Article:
I walked from the fort south on a long allée lined with old beech and oak lit from the side by the sinking sunlight, leading to the 18c. #Oud Amelisweerd estate house, now a museum, and to de Veld Keuken, a farm-to-table restaurant in the old coachhouse next door. This sits at the southern heart of the landgoed, where I’ve been many times but always coming from the south, and always by bike. It’s a lovely, lively place on the meandering Kromme Rijn, in a place where the river has flowed since ancient times. Naturally it was quite busy, but I managed to have a hot chocolate on the terrace, gazing out over the landscape, pretending this was what I sought. I returned to my bike with the sun on my shoulder, heading below the horizon. A place where it is so pleasant to walk with feet on dirt and sand, surrounded by some ecological diversity and history, and yet so accessible, is a balm even if it isn’t remote and wild. Is that a problem?
At the most basic level, why leave the house at all to go outside? Especially if you have a garden, like your house, and relish time alone? Ming Kuo, a researcher in psychology at the University of Illinois Urbana-Champaign, has published results from years of controlled studies on the impact of green spaces in urban environments and natural spaces overall that suggests they are more than “amenities” or provide space and service to essential species, but serve important roles in shaping how people behave towards each other, criminality, psychological stability and physical health. The impacts are eye-opening – a brief couple: Blighted urban neighborhoods where abandoned lots were converted to parks and gardens saw a 9% drop in their crime rates. A stay in a forest for three days increases the number of the immune system’s natural killer cells 50% – and is still heightened above pre-forest-walk levels a month later. The story of Kuo’s research and her own surprise at the significance of the results came to me through the podcast Hidden Brain last year – here is a link to the recording, the episode called “Our Better Nature.”
Wandering in a park or a landgoed, I understand that it’s purpose is not to provide an experience of nature – it’s purpose is to provide culturally-conditioned open space. Parks such as Máxima and the estate grounds of Amelisweerd are curated experiences on-purpose – so they will not satisfy the same needs as a walk in places allowed to be (or preserved as) natural, but they still feel necessary to me as part of the fabric of where I live, what makes it liveable.
My reference points for parks also suggest bias to my analysis – growing up in southeast Pennsylvania, parks on the edges or outside of cities tend to be preserved nature around exceptionally special features of the landscape such as natural rivers and waterfalls, and elevated landforms. Wissahickon Park for example, along the stream of the same name, descends through a 30-meter gorge along the western flank of the city from several springs to the north. This area was frequented in the early 19thc. by spiritual practitioners attracted to the remarkable natural beauty and energy of the place. The waterway began to develop into an industrial resource with mills along its length as the century progressed. The city realized it was going to lose a valuable source of drinking water and moved to preserve the watershed and also provide a space of light and air for citizens living in the pollution of the industrial age town. Today the 5km2 Wissahickon Park is semi-wild, forested and crossed with narrow trails for hiker, horse, and mountain biker – leaving room for solitude and the inherent energy to appear. I also lived for many years near Calvert Vaux and Frederick Law Olmstead’s 19c. Central Park, which was pioneering in providing a 9.7km-perimeter English landscape garden-style park and incorporating “recreational areas” seamlessly within broad areas of naturalized forest and rocky outcrops. These “wilder” areas of Central Park are host to hundreds of species and transport one away from the feeling of urban life.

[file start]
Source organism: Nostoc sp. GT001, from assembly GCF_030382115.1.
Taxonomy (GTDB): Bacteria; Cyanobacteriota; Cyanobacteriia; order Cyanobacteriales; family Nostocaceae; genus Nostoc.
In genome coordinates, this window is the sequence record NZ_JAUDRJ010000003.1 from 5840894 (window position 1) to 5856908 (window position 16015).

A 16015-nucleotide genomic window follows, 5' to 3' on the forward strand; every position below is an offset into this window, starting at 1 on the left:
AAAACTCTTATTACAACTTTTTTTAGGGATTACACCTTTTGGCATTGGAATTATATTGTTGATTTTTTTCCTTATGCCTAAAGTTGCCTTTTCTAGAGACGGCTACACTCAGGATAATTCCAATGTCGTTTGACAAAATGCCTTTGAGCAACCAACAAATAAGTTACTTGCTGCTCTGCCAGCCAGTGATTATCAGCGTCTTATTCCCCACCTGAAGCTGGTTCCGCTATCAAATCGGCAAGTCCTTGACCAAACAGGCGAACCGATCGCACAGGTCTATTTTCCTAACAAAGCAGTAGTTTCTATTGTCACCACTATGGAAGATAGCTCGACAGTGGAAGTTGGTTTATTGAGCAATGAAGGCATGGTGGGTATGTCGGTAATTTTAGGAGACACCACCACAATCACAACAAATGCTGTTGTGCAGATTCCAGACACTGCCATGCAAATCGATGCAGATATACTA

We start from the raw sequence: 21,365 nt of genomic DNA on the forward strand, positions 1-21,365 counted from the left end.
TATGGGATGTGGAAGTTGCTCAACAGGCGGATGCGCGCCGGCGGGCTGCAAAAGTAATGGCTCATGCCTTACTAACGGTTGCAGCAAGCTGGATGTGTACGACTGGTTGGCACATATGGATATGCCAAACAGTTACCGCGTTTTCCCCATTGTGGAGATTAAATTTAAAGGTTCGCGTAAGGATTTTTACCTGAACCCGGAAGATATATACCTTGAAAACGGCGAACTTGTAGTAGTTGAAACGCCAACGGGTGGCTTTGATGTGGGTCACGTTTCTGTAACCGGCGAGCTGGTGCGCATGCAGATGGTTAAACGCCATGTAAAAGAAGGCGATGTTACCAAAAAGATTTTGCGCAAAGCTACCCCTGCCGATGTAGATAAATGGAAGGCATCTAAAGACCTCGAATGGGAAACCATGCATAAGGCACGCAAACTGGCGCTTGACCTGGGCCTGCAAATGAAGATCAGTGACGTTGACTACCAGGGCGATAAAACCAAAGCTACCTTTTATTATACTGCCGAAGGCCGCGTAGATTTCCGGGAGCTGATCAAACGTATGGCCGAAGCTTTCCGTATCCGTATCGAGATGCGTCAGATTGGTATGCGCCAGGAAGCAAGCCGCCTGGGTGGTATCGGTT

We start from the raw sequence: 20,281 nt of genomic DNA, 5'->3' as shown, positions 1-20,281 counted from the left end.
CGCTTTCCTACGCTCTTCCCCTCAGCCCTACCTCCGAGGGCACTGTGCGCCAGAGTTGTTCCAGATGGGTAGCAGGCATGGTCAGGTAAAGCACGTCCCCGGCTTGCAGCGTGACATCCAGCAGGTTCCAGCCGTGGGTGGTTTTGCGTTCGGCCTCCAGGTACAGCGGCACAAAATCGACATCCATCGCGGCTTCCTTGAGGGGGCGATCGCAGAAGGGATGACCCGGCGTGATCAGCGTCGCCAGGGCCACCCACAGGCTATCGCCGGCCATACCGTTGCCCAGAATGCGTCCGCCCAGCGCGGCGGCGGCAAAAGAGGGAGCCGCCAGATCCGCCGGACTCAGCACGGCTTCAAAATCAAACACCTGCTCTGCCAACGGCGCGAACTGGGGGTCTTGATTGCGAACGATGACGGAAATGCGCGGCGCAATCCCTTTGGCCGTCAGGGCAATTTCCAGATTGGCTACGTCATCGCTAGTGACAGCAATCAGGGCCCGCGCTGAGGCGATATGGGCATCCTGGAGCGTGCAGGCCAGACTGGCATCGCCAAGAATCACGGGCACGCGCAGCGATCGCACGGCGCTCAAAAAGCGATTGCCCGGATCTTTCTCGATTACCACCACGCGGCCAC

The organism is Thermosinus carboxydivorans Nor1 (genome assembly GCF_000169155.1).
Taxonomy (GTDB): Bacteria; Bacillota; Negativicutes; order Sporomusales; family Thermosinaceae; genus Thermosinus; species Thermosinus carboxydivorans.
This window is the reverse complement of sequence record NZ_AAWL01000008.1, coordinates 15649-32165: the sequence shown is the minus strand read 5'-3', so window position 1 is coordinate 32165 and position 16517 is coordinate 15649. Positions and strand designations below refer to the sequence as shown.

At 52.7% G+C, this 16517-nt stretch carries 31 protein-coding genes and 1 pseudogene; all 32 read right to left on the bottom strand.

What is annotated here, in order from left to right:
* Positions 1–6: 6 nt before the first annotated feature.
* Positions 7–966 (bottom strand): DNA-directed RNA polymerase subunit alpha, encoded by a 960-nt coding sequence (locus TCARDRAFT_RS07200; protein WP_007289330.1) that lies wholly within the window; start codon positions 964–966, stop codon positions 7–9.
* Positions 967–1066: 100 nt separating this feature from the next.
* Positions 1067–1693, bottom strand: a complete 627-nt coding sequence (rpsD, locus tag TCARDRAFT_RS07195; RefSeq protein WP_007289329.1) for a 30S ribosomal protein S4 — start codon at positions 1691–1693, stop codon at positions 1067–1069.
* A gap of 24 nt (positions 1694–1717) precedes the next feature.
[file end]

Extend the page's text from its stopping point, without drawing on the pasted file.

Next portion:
But even in these cases, the intention is still to create a green space for the enjoyment and edification of humans – a public garden expanded into extraordinary proportions, in a land where there is so much room for such things. They are a space of remove from the idea of concrete, stone, asphalt and motors, from the density of living in close proximity to many strangers, an “antidote” to the end of the pastoral age brought by the rise of industrialization.
In a nearly new city park such as Máxima there is a superficial remove from stone and concrete, but the curated feel highlights its urban dependence. Rijnauwen and Amelisweerd, having pre-industrial origins, open small windows to a past world, but merely whet the appetite for a world where the human’s adventure in her own development is humbled a bit by the greater achievement of the ancestors – trees, rocks, water and sky— that she is descended from.
 Recalling the world of 1997, so far removed from the environment and social concerns of today—I wonder how many points of reference embedded in the winning proposal are still relevant.
 A landgoed is an estate in the Netherlands and Flanders (Belgium), often serving as a public garden or green space. They can be several hundred hectares.
 Size of the NL landmass: 33,700sqkm, 18,5m people or 418/sqkm. Size of the state of Pennsylvania in the northeastern US: 116,000sqkm, 12.8Bn people but a mere 110/sqkm. Source: Wikipedia.
Note: this text has been edited for clarity since first published.
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Originally published in “Field Notes” November 12 2019
An earlier version originally appeared in “Field Notes” October 20 2019
It’s nearly 2020. In 2007 I started a blog where personal writing, poems, and other reflections would live. Since 2016, when I moved to the Netherlands, it has been mostly dormant. Over 9 years I reflected on my family, deaths, spiritual practice, changes in my city (NY) and posted the beginnings of my journey to another life, first as a nomad, then as an art student in Europe, trying to start my life over. But now it feels like that journal needs another home, where randomness fits. I’ll be archiving all of what came under “Leanander” (after a great-grandfather) at Tumblr and starting a new site here at stjenkins.com. Stay tuned.